Note that you’re being measured on two things when you take math aptitude tests: how many questions you get right and how long you take to answer the questions. And if you find it difficult to answer a question, move on, An easier question is likely to follow as questions aren’t always in order of difficulty.
To add to this, you’re likely to get the answer wrong if you spend more than expected on a particular question, to win on both sides, skip the tough questions and come back to them later after you are through with the simpler ones.
7. Take your own calculator
When you’re sitting for the math aptitude test at an assessment center, you’ll probably have to use the calculator they give you. And if it is going to be an online test, you can go with yours.
And the use of calculators will make the task faster and also save you time for the trickier questions.
8. Practice, practice, practice
To get to the grips with the types of questions you’ll face and the different layouts take time, Practicing increases your confidence, lowers stress levels, allows you to learn from your mistakes, and helps you answer each question faster.
9. If you get stuck, move on
However, if you get stuck at any point, move on to other questions. It gives you the time to ponder around the previous questions while tackling others with hopes of coming back to them.
10. Get and use feedback
By asking the examiner or recruiter for feedback will help you learn from the experience if you don’t perform well on an aptitude test. And Knowing where you erred will help you strengthen your areas of weakness for a greater chance the following time. This is possible that you need to improve your time management skills or devote more effort to one area before reapplying.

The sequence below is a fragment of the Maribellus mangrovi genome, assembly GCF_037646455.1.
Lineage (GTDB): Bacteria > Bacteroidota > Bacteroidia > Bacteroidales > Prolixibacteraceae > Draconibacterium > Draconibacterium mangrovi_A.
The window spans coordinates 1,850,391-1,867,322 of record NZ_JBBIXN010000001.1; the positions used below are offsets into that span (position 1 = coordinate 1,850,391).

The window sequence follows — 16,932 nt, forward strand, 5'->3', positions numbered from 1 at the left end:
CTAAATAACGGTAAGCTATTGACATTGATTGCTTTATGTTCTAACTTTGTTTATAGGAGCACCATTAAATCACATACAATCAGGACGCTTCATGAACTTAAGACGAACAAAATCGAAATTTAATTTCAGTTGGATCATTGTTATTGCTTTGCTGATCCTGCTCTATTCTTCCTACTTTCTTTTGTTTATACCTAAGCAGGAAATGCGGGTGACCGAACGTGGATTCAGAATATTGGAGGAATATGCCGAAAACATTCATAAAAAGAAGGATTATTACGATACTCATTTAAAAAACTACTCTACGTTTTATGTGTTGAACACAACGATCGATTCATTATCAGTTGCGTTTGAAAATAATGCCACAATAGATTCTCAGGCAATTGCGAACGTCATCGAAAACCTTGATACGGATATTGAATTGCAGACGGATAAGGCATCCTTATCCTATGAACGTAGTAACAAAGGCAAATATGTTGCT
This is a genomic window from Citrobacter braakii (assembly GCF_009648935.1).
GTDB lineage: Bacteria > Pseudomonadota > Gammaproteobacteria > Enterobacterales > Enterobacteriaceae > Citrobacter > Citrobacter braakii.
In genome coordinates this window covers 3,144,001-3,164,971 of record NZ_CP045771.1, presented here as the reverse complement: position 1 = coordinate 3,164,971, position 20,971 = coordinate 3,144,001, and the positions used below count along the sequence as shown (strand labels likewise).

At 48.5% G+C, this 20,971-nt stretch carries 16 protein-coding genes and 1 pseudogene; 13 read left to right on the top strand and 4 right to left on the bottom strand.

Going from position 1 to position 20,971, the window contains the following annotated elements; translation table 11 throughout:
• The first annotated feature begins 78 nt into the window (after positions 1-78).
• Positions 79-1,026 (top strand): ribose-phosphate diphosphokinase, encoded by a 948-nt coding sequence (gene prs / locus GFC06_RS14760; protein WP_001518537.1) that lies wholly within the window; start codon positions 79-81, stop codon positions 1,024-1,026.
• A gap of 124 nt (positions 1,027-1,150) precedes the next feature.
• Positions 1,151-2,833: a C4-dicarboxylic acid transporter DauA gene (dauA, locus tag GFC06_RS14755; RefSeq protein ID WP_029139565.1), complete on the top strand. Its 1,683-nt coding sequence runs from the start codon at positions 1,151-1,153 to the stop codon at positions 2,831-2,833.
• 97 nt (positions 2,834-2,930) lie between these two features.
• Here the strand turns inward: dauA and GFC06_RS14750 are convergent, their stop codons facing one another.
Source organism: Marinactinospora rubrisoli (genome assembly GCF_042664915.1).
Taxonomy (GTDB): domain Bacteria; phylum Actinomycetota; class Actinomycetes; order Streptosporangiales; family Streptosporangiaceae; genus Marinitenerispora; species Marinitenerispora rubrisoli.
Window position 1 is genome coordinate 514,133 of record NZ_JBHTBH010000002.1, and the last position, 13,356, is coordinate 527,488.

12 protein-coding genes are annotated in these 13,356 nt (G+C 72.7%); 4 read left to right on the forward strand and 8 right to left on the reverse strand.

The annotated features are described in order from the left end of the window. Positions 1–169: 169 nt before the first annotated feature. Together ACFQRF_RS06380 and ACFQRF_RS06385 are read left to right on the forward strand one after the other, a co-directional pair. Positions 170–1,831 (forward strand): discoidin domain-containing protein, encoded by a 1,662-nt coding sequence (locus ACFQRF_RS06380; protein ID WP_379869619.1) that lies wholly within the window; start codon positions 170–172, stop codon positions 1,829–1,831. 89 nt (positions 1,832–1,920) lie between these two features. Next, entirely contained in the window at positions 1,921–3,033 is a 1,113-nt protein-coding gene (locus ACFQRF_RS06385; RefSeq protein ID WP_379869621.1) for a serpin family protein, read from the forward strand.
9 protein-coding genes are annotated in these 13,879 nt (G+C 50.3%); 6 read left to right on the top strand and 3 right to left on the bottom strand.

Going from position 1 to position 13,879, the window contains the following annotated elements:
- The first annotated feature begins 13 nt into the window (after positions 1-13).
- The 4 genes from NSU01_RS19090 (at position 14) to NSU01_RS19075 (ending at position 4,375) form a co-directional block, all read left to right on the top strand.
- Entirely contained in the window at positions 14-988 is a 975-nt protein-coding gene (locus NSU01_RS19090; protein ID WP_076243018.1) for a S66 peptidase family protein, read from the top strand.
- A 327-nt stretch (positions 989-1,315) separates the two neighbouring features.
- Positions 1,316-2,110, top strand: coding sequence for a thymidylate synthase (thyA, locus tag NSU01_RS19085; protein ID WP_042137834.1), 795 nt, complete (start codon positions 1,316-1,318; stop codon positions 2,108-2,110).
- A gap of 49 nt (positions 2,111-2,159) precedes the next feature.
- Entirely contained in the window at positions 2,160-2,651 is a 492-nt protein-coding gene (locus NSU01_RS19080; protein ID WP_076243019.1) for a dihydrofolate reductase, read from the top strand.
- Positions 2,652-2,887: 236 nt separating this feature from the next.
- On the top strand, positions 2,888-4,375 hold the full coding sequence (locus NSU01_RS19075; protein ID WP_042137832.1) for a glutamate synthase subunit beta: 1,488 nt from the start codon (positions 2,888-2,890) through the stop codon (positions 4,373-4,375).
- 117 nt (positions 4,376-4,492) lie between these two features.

Which Types of Math Questions Are Included in the Aptitude Test?
The following categories of questions are the most typical among math hiring tests. Also, not every math aptitude test will include questions of each category but every assessment is likely to include a few of these:
The category of math focuses on the basic study of numbers and their basic operations – addition, subtraction, multiplication, and division.
The Pre-algebra is a broad area of mathematics that is the foundation for many more complex phases. Some questions in math aptitude tests fall into this category and include the following:
- Different types of numbers such as integers, fractions, and decimals
- Factorization of natural numbers and properties of operations such as associativity and distributivity
- Exponents/powers and radicals/roots
- Evaluation of expressions and the application of the standard order of operations, including the use of parentheses (PEMDAS)
- Basics of equations and the manipulation of equations
- Fundamentals of the Cartesian plane
3. Basic Algebra
The basic algebra is the field of mathematics that is one step more abstract than arithmetic. Remember that arithmetic is the manipulation of numbers through basic math functions. And this type of math usually focuses on the following:
- Understanding, simplification, and evaluation of algebraic expressions
- Linear equations and inequalities
- Graphing lines and slopes
- Systems of linear equations
- Quadratics (basics), polynomials, and factorization of quadratics
4. Word Problems
The specific type of mathematical question is a textual problem, which assesses the ability to apply abstract mathematical concepts to “real-world” problems. This situation can usually be translated into either arithmetic or algebraic expression and the answer is found by using adequate solving techniques.
5. Number Series / Sequences
The Numerical series problems are problems that require you to find the missing number in a given sequence and the missing number is usually found by interpreting the logical pattern that governs the sequence.